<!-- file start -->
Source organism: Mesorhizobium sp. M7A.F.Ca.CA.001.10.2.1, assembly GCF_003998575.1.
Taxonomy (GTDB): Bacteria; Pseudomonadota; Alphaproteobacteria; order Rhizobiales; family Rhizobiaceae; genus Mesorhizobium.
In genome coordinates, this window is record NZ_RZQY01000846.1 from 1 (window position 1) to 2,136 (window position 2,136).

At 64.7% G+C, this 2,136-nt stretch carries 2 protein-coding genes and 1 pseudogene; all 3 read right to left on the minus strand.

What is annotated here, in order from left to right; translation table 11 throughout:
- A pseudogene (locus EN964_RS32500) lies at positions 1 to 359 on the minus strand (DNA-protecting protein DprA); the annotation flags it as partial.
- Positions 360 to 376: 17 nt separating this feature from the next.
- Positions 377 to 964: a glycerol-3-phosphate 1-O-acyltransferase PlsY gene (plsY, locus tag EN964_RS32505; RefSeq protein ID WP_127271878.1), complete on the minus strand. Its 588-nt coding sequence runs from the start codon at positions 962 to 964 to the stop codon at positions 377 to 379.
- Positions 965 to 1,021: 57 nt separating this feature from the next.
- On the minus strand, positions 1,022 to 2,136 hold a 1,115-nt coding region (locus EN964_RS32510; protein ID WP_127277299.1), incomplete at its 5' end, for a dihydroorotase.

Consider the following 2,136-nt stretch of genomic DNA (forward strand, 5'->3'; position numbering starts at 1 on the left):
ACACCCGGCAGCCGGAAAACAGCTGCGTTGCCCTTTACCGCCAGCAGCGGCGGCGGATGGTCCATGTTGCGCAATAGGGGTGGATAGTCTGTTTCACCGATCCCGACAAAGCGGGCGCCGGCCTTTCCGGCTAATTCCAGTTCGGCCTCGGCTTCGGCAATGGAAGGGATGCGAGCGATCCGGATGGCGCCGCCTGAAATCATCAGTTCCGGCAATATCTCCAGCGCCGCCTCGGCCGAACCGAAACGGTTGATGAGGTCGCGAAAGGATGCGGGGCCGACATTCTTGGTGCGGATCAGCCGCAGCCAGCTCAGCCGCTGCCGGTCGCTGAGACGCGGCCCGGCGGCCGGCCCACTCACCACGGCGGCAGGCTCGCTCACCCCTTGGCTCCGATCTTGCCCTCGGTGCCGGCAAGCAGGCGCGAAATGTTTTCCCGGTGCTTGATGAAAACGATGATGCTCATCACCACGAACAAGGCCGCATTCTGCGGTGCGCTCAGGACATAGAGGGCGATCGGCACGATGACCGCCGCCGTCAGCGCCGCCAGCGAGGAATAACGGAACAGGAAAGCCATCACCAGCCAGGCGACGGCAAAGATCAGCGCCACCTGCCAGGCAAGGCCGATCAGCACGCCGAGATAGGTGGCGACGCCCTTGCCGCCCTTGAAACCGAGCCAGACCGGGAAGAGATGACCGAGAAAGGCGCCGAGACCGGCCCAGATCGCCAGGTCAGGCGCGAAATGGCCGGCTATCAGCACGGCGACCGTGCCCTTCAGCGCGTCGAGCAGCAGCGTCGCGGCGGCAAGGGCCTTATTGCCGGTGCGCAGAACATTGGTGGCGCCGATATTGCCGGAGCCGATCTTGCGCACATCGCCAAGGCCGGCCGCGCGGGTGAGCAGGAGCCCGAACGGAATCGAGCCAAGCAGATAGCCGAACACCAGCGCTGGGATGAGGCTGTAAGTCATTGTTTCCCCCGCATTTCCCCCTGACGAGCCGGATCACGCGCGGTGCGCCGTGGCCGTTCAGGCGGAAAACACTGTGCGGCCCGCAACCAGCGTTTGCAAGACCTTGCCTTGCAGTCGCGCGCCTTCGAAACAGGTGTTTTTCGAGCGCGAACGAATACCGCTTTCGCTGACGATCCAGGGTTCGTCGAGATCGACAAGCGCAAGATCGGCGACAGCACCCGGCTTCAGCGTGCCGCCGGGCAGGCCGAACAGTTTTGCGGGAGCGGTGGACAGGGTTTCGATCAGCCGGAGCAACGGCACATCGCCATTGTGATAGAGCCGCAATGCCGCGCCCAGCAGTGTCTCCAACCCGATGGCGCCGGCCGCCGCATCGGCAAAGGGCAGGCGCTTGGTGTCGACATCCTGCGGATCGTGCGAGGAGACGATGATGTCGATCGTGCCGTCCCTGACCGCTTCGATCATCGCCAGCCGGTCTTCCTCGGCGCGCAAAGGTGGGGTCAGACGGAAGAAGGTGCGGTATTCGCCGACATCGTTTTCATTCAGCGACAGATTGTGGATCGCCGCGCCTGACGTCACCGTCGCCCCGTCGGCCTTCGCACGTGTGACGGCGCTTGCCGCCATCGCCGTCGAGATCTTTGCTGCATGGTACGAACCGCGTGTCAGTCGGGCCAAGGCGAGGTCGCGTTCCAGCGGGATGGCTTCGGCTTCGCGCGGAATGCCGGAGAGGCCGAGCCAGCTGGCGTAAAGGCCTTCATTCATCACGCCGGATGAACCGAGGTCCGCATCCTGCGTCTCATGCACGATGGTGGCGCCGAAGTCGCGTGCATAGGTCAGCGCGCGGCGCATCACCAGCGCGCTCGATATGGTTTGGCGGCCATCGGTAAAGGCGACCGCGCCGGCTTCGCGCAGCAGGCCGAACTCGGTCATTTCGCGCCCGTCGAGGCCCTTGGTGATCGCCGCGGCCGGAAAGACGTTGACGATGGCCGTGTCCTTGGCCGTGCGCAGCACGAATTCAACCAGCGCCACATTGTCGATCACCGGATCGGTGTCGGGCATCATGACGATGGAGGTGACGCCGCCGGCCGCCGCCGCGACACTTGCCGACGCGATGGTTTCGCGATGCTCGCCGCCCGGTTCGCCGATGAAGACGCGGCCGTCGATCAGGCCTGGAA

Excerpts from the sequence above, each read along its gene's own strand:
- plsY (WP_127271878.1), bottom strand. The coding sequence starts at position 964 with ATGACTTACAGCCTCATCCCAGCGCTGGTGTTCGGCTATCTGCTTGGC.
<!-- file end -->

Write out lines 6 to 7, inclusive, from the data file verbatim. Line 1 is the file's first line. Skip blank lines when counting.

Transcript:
- A pseudogene (locus EN964_RS32500) lies at positions 1 to 359 on the minus strand (DNA-protecting protein DprA); the annotation flags it as partial.
- Positions 360 to 376: 17 nt separating this feature from the next.